Washington (Gallant Gold Media Hill Report) – It takes an excruciating long time for Congress to hammer out deals. Period. It’s been this way since the first Congress was sworn in on March 4, 1789. There’s no better example of this painstaking political process in a democracy, than the Washington Monument. In fact, the Washington Monument’s regal position smack in the center of National Mall facing the United States Capitol, seems to be a valiant tribute, a constant reminder, of Congress’s eternal battle to collect the many different points of view, persevere with noble determination, slow and steady to the bitter end, when a resilient compromise can finally be reached and delivered to the American people.
It’s much like alchemy. Lots of passionate fire, hammering and molding until the original material is completely transformed into valuable treasure.
George Washington, victorious general who overcame impossible odds in defeating the most powerful army on earth, with his ragtag team of militia, along with support from French allies, to liberate the colonies from British tyranny and become the United States of America. Our two term first president. Farmer. Statesman. Freemason. George Washington died on December 14, 1799, just two weeks shy of a new century. The country was in shock. We were so young. No one was sure if the “American experiment” would make it. But the one thing that every single solitary American was 100% certain of, was that we would build a magnificent statue or monument to honor and pay homage to this incredibly honorable, patriotic Founding Father.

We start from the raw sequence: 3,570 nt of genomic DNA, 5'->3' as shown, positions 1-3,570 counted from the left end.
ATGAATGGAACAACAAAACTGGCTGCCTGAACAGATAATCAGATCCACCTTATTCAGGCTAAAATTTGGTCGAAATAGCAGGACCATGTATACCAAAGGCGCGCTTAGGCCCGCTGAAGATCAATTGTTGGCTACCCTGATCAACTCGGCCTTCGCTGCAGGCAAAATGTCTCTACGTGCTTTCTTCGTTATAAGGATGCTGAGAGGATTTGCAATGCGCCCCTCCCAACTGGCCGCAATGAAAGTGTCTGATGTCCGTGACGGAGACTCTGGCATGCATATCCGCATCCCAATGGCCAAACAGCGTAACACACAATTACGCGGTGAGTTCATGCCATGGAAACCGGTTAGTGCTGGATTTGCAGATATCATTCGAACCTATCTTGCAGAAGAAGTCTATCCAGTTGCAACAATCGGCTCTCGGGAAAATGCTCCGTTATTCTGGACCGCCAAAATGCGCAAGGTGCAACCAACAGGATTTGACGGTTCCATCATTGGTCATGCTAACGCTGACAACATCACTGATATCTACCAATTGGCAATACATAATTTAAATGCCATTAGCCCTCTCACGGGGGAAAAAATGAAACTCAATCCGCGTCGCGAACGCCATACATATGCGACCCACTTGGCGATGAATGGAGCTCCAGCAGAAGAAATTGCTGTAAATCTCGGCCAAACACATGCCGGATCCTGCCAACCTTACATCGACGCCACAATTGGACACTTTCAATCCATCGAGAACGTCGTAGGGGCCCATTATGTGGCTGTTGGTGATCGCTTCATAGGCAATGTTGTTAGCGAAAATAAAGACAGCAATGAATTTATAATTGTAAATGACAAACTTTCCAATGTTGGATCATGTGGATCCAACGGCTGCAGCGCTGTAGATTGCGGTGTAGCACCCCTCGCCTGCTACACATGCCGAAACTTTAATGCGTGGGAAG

Congress immediately set forth to pass a bill for just such a purpose. Our nation’s new capitol would be opening in Washington DC in 1800. The buildings were far behind schedule, the roads were a muddy mess, this dream looked impossible, yet the monument to George Washington was resolute. With every single member of congress for the bill, backed by every single citizen of America (save for a few hidden loyalists), how could it possibly take 76 years (July 5, 1876) for this bill to pass in Congress?
The devil is in the details. No one could agree on the design.
The Washington Monument should memorialize for Congress that they are indeed alchemists. That there will always be fire, and grit, scrupulous effort, give and take, to eventually arrive at a workable compromise. There are just so many different perspectives in a nation as massive as ours. Thus, we can never shutdown our government out of frustration over this eternal process. Battles to pass bills are the best examples of what democracy looks and feels like. Huzzah!
© Copyright 2018 – 2019. ALL Rights Reserved.